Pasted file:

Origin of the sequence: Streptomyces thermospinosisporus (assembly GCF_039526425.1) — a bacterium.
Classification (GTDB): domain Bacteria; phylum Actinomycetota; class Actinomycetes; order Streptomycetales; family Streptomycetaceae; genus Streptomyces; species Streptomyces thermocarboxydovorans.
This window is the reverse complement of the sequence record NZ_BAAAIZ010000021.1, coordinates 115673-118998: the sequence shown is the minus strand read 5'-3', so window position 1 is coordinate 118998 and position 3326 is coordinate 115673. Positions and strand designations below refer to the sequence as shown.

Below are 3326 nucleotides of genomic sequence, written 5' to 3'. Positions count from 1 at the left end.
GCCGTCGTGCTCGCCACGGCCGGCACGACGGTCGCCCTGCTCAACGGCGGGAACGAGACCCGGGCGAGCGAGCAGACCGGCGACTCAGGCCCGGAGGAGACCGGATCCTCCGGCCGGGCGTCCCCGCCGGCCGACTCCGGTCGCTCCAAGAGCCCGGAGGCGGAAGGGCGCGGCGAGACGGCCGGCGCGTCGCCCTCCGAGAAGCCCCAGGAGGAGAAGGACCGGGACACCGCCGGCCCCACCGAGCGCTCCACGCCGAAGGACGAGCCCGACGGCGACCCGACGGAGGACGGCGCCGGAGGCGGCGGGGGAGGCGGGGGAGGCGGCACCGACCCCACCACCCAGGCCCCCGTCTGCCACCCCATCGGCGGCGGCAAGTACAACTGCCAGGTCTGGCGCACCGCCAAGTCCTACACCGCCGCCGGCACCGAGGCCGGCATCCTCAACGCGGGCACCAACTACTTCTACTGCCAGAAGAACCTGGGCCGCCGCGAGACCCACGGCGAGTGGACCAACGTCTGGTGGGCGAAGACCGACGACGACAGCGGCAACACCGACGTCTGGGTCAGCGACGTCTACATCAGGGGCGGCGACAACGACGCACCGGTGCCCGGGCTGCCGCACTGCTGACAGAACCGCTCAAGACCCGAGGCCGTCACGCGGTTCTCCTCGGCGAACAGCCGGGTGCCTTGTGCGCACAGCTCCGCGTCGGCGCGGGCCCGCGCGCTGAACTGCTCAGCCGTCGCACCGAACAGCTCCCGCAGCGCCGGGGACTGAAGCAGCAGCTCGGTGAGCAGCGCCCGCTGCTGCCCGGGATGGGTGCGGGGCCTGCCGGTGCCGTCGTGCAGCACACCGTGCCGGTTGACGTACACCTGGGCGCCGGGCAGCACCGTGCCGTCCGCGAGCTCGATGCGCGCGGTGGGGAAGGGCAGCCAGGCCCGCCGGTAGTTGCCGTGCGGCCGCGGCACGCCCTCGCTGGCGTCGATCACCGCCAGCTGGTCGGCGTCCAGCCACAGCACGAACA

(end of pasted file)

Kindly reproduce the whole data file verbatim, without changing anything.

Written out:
Origin of the sequence: Streptomyces thermospinosisporus (assembly GCF_039526425.1) — a bacterium.
Classification (GTDB): domain Bacteria; phylum Actinomycetota; class Actinomycetes; order Streptomycetales; family Streptomycetaceae; genus Streptomyces; species Streptomyces thermocarboxydovorans.
This window is the reverse complement of the sequence record NZ_BAAAIZ010000021.1, coordinates 115673-118998: the sequence shown is the minus strand read 5'-3', so window position 1 is coordinate 118998 and position 3326 is coordinate 115673. Positions and strand designations below refer to the sequence as shown.

Below are 3326 nucleotides of genomic sequence, written 5' to 3'. Positions count from 1 at the left end.
GCCGTCGTGCTCGCCACGGCCGGCACGACGGTCGCCCTGCTCAACGGCGGGAACGAGACCCGGGCGAGCGAGCAGACCGGCGACTCAGGCCCGGAGGAGACCGGATCCTCCGGCCGGGCGTCCCCGCCGGCCGACTCCGGTCGCTCCAAGAGCCCGGAGGCGGAAGGGCGCGGCGAGACGGCCGGCGCGTCGCCCTCCGAGAAGCCCCAGGAGGAGAAGGACCGGGACACCGCCGGCCCCACCGAGCGCTCCACGCCGAAGGACGAGCCCGACGGCGACCCGACGGAGGACGGCGCCGGAGGCGGCGGGGGAGGCGGGGGAGGCGGCACCGACCCCACCACCCAGGCCCCCGTCTGCCACCCCATCGGCGGCGGCAAGTACAACTGCCAGGTCTGGCGCACCGCCAAGTCCTACACCGCCGCCGGCACCGAGGCCGGCATCCTCAACGCGGGCACCAACTACTTCTACTGCCAGAAGAACCTGGGCCGCCGCGAGACCCACGGCGAGTGGACCAACGTCTGGTGGGCGAAGACCGACGACGACAGCGGCAACACCGACGTCTGGGTCAGCGACGTCTACATCAGGGGCGGCGACAACGACGCACCGGTGCCCGGGCTGCCGCACTGCTGACAGAACCGCTCAAGACCCGAGGCCGTCACGCGGTTCTCCTCGGCGAACAGCCGGGTGCCTTGTGCGCACAGCTCCGCGTCGGCGCGGGCCCGCGCGCTGAACTGCTCAGCCGTCGCACCGAACAGCTCCCGCAGCGCCGGGGACTGAAGCAGCAGCTCGGTGAGCAGCGCCCGCTGCTGCCCGGGATGGGTGCGGGGCCTGCCGGTGCCGTCGTGCAGCACACCGTGCCGGTTGACGTACACCTGGGCGCCGGGCAGCACCGTGCCGTCCGCGAGCTCGATGCGCGCGGTGGGGAAGGGCAGCCAGGCCCGCCGGTAGTTGCCGTGCGGCCGCGGCACGCCCTCGCTGGCGTCGATCACCGCCAGCTGGTCGGCGTCCAGCCACAGCACGAACA